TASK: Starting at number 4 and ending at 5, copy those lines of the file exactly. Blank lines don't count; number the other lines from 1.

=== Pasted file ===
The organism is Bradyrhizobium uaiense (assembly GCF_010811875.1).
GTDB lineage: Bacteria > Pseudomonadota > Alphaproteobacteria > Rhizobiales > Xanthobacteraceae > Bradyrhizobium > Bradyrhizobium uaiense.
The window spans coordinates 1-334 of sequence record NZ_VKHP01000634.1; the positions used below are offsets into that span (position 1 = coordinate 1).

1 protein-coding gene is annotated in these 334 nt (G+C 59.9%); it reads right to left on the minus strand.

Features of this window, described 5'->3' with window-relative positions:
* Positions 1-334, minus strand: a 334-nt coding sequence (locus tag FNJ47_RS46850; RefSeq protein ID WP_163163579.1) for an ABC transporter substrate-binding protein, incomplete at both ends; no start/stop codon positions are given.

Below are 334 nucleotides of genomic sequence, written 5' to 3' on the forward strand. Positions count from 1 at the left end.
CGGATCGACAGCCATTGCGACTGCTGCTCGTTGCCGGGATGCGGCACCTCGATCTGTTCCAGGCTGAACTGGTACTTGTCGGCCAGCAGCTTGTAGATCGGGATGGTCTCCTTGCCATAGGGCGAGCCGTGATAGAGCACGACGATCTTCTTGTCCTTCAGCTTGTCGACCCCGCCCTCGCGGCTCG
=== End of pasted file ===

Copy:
1 protein-coding gene is annotated in these 334 nt (G+C 59.9%); it reads right to left on the minus strand.

Features of this window, described 5'->3' with window-relative positions: